Thomas Waller, universally known as “Fats” for self-evident reasons, is one of the few great jazz musicians who was for a time popular with the public at large, though not for his hugely influential piano playing. In the Thirties and Forties, Waller led a combo billed as “Fats Waller and His Rhythm” that featured his maniacally gleeful singing of ephemeral pop songs. (This is my attempt to transcribe his vocal on “It’s a Sin to Tell a Lie.”) Waller’s eye-rollingly comic side has always made priggish critics squirm, but it was in fact central to both his character and his artistry. Had he never sung a note, he’d still be remembered for the poise and fluidity of such unaccompanied piano solos as the exquisite “I Ain’t Got Nobody,” but it is because of his life-enhancing singing that he was–and is–beloved.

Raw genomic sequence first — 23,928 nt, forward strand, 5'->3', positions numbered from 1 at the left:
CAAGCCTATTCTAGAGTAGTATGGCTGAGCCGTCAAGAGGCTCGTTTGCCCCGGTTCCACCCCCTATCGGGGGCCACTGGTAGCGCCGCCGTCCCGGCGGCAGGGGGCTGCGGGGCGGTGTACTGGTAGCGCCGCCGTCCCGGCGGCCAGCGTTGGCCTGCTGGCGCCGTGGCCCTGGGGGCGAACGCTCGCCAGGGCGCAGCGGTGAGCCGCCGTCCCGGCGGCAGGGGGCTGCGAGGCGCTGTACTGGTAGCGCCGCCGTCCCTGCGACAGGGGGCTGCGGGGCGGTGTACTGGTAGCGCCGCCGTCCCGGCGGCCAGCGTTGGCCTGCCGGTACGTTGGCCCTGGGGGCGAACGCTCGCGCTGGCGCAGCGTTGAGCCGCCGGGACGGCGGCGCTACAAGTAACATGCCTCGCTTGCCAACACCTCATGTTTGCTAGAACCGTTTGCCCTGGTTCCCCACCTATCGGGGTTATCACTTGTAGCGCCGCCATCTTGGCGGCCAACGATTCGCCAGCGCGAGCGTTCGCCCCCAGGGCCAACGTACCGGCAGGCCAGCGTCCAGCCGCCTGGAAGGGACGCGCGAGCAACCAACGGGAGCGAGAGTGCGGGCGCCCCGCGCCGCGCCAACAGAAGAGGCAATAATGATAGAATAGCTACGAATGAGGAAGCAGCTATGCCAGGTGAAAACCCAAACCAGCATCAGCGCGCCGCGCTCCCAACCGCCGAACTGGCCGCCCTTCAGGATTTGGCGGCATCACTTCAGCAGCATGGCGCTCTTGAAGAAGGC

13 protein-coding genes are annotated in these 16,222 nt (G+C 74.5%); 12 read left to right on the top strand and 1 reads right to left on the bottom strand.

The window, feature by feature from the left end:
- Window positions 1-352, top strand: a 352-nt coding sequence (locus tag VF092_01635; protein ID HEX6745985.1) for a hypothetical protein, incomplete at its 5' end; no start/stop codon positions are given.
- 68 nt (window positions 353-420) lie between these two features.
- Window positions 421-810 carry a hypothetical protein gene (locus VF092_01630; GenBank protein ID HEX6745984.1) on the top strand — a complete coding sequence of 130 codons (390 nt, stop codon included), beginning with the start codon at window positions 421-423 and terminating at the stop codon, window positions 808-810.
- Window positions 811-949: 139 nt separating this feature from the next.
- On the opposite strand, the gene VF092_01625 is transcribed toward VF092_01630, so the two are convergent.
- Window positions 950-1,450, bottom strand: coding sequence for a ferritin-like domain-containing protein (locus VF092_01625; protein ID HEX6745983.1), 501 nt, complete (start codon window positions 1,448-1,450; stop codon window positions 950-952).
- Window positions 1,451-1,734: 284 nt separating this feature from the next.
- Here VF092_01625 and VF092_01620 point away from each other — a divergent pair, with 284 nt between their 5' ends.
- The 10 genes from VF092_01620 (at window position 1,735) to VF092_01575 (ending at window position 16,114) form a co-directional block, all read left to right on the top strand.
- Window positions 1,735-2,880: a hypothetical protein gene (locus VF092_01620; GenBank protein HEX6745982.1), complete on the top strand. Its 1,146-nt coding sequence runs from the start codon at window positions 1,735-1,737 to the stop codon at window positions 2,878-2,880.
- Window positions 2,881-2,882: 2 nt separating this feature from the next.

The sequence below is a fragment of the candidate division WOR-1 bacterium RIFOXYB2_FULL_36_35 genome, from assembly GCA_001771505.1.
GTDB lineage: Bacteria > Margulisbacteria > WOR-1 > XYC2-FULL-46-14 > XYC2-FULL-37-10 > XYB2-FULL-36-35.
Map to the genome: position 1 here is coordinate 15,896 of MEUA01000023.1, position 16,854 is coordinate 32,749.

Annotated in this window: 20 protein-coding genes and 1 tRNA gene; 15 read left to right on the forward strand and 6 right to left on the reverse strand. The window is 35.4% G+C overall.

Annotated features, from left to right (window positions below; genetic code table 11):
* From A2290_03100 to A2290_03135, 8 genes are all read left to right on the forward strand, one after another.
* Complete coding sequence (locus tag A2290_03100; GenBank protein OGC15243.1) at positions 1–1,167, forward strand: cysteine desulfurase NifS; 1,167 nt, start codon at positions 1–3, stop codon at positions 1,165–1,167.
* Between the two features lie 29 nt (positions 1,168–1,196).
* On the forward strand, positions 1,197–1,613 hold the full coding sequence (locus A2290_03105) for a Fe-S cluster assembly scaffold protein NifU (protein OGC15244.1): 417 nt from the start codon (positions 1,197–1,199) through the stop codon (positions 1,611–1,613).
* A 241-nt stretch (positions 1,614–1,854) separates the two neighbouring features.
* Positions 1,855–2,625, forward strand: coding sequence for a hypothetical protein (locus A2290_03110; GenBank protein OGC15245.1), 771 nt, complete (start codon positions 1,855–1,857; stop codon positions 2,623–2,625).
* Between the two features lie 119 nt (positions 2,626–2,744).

Most anthologies of classic jazz recordings appear to have been put together on the how-could-they-possibly-have-left-that-one-out principle, but the aptly named The Quintessence: New York-Camden-Los Angeles 1929-1943 (Fr